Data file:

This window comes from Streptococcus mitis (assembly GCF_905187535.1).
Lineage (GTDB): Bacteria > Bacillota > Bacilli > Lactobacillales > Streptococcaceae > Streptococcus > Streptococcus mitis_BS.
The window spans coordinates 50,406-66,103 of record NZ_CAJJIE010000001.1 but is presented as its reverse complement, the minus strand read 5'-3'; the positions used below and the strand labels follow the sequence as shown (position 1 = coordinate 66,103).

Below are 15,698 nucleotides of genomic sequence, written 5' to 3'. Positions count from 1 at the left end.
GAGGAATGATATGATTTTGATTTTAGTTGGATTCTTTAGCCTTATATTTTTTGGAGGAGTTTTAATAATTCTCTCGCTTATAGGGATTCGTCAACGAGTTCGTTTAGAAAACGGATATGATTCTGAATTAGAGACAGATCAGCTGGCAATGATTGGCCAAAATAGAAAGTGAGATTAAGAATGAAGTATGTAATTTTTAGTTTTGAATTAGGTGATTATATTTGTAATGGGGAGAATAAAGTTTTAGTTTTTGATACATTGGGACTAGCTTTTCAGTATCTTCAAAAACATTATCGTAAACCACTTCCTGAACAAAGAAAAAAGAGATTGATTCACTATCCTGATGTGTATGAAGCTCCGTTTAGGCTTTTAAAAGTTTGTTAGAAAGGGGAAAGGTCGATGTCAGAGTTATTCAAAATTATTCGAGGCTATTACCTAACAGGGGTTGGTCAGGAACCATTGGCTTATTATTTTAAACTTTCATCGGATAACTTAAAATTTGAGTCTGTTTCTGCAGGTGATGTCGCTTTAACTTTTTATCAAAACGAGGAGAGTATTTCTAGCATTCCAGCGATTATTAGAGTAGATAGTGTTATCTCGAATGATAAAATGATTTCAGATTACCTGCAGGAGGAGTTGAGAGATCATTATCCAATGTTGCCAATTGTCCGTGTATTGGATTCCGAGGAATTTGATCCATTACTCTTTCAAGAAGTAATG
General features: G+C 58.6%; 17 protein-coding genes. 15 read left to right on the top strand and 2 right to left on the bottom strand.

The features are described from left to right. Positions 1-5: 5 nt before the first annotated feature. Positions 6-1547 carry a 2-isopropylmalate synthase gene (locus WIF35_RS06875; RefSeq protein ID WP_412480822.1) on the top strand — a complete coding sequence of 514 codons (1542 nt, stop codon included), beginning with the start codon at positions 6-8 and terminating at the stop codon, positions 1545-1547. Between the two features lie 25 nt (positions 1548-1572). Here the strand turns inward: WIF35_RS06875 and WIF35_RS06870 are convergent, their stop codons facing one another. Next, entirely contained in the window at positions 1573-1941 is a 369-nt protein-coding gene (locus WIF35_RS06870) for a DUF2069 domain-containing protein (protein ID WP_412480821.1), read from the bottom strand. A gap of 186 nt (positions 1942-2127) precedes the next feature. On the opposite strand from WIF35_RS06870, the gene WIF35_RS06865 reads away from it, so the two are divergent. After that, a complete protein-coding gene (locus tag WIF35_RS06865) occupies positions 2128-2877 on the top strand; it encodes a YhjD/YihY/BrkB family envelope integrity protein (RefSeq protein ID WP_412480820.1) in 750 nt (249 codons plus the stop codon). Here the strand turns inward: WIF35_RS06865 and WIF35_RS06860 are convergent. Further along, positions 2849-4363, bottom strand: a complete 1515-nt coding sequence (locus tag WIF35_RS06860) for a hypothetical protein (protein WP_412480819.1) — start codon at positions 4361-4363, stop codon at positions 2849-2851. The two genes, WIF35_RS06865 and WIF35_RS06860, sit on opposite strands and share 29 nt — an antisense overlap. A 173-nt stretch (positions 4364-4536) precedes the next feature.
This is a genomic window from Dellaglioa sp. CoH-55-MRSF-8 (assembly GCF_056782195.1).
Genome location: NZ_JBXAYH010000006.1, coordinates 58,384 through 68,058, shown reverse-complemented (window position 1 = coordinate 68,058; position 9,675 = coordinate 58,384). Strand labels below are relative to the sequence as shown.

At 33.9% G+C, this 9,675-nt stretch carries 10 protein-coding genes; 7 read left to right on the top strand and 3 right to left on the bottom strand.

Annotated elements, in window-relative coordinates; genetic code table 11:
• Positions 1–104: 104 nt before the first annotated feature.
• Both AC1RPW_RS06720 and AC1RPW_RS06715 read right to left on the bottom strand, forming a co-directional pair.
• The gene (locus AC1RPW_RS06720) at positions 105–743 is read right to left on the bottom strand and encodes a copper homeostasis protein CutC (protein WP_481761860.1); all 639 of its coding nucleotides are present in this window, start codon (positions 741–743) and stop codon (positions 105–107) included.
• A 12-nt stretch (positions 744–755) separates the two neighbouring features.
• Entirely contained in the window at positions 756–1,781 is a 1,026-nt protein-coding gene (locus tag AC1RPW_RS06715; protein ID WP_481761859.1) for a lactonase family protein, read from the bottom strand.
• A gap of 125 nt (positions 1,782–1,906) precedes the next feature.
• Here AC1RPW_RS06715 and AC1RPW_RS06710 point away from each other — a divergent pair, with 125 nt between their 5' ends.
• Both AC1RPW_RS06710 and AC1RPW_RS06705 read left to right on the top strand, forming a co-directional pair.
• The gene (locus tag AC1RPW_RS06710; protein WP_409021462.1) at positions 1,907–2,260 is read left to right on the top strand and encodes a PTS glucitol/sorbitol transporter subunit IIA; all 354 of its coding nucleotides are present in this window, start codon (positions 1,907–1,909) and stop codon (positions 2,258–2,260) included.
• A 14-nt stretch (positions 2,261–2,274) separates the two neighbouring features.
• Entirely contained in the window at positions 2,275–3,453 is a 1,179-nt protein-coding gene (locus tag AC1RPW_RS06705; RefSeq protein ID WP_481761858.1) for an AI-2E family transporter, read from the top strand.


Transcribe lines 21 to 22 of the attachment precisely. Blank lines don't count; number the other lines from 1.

• A 14-nt stretch (positions 2,261–2,274) separates the two neighbouring features.
• Entirely contained in the window at positions 2,275–3,453 is a 1,179-nt protein-coding gene (locus tag AC1RPW_RS06705; RefSeq protein ID WP_481761858.1) for an AI-2E family transporter, read from the top strand.